Department of Agriculture officials say a decision to limit the number of federal scientists attending a major fire conference was an exercise in good management, not information control.
“What it really comes down to is the agency managers at the research-station level are using critical thinking skills about who are the best people to send to these conferences,” USDA spokesman Mike Illenberg said. “We’re not just sending employees to random conferences. We’re looking across the board where they can get their best bang for the buck.”
The issue arose when members of the Association for Fire Ecology protested the reduction by nearly two-thirds of the number of federal fire experts attending the seventh International Fire Ecology and Management Congress in Orlando, Florida, later this month.
About 20 fire researchers from the Rocky Mountain Research Station in Missoula were planning to present or participate at the conference, but only six were approved to travel.
Association for Fire Ecology President and University of Idaho professor Leda Kobziar wrote Secretary of the Interior Ryan Zinke and Secretary of Agriculture Sonny Perdue that more than 100 USDA and DOI scientists and managers weren’t approved for attending the conference. The sixth annual conference in 2015 gathered 578 fire experts, including 180 federal employees. Only 50 federal fire experts are expected to attend the 2017 conference.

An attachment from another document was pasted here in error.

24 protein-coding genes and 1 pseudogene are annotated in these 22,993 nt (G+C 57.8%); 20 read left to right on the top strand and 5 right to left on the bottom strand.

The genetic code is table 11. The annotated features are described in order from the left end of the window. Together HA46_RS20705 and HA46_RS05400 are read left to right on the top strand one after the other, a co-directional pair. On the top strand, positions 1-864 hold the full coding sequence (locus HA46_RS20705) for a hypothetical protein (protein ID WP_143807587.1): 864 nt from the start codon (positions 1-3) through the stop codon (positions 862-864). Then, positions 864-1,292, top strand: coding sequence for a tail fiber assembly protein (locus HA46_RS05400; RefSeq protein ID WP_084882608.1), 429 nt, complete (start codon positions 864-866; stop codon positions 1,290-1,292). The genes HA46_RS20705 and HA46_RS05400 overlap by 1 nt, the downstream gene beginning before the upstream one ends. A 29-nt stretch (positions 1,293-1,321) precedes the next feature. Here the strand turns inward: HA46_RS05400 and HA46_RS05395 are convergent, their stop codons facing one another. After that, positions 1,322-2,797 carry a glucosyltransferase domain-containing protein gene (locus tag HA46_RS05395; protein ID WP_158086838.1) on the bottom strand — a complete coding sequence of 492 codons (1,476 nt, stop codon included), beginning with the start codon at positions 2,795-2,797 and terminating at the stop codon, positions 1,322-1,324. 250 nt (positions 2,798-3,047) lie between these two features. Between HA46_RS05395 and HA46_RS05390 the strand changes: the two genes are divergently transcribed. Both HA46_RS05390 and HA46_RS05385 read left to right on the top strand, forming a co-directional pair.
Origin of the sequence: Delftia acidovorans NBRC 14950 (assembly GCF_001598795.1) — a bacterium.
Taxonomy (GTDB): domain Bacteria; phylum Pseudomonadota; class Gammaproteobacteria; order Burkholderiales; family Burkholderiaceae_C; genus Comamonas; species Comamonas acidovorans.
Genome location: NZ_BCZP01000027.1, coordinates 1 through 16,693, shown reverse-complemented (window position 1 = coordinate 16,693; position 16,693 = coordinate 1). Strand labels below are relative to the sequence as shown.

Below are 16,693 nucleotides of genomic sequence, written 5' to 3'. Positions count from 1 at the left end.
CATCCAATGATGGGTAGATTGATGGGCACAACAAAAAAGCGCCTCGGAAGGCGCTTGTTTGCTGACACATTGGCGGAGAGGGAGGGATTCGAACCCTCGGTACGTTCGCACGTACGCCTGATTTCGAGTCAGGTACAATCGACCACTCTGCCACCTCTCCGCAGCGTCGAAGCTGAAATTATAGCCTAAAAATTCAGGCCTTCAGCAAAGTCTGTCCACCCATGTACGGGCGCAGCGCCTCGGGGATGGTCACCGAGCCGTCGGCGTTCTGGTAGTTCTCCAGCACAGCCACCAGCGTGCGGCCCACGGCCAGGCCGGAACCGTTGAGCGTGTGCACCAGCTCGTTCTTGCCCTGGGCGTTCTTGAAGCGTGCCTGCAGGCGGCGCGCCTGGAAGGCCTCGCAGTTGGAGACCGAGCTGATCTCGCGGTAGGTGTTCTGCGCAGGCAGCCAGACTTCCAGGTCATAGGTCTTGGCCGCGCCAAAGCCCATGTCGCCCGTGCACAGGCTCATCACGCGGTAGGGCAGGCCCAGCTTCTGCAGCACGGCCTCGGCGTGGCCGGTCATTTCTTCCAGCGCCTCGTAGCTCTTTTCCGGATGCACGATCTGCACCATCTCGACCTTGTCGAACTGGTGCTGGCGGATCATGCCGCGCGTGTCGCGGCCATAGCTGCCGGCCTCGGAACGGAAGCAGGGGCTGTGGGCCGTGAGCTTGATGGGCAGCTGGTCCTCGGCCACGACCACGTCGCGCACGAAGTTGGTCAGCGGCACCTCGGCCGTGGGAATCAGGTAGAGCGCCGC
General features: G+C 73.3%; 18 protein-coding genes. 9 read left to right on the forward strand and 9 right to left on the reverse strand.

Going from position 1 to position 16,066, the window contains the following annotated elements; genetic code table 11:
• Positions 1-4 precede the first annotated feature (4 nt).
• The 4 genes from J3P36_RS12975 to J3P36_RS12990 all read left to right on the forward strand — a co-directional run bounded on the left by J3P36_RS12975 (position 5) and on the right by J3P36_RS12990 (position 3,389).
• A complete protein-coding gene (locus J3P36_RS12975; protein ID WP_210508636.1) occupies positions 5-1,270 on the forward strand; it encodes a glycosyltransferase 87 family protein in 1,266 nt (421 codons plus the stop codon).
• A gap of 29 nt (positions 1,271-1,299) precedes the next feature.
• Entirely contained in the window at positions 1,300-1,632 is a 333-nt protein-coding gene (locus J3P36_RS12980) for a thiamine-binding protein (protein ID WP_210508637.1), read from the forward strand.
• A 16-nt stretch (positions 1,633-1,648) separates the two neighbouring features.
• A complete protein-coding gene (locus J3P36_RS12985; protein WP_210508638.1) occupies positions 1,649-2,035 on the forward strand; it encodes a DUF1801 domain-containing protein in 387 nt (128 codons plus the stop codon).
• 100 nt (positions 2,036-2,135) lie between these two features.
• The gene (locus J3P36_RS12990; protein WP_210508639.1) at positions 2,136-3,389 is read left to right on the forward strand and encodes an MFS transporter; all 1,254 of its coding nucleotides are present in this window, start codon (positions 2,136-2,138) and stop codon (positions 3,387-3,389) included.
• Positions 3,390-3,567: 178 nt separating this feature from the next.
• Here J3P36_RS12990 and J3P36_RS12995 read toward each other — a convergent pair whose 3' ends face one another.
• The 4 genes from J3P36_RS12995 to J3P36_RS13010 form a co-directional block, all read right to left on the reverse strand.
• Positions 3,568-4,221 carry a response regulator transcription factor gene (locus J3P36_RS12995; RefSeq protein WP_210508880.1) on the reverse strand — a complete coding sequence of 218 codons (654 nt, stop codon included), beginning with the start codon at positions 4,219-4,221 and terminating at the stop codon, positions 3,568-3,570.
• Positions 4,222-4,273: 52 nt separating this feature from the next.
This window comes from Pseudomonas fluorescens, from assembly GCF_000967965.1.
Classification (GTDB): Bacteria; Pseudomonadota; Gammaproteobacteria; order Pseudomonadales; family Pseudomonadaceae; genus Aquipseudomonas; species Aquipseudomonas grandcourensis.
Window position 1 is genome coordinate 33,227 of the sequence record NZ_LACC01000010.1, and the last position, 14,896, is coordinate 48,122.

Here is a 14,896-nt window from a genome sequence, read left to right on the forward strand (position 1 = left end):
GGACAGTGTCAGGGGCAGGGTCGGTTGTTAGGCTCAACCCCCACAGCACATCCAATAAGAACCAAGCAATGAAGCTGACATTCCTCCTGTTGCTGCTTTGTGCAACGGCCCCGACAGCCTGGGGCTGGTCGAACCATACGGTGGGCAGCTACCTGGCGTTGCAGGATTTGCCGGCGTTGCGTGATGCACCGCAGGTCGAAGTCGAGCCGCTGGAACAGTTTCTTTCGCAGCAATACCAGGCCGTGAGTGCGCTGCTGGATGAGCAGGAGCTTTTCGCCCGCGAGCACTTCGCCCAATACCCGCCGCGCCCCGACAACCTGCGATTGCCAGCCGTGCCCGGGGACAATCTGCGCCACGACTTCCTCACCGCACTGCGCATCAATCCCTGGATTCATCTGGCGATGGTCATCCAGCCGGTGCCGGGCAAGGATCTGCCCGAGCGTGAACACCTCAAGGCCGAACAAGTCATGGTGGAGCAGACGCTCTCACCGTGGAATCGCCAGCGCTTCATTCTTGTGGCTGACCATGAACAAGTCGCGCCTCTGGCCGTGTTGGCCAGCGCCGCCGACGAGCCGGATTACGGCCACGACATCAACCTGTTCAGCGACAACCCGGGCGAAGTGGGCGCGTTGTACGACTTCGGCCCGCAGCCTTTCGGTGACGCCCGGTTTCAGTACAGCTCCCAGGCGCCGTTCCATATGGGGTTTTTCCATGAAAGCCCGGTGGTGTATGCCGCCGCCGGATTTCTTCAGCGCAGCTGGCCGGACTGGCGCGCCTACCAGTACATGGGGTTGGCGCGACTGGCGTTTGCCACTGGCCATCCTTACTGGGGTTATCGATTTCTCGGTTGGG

“As taxpayers, our members share the goal of avoiding wasteful government spending, but restricting fire managers and scientists from meeting at conferences is a case of being penny-wise, pound-foolish,” Kobziar wrote. “We believe that the opportunity for scientists and managers to meet face-to-face to address current problems is a worthy investment of taxpayer dollars that holds one of the best hopes of developing solutions for reducing rising wildfire losses.”
Illenberg said the Forest Service allocated $110,000 for the 2017 conference, which was expected to be enough to cover about 50 participants. The agency budgeted $160,000 for 76 employees in 2015. Those figures don’t include participation by agencies in the Department of the Interior, such as the Bureau of Land Management, National Park Service or Bureau of Indian Affairs.
“USDA Forest Service leadership in Washington did not consider the…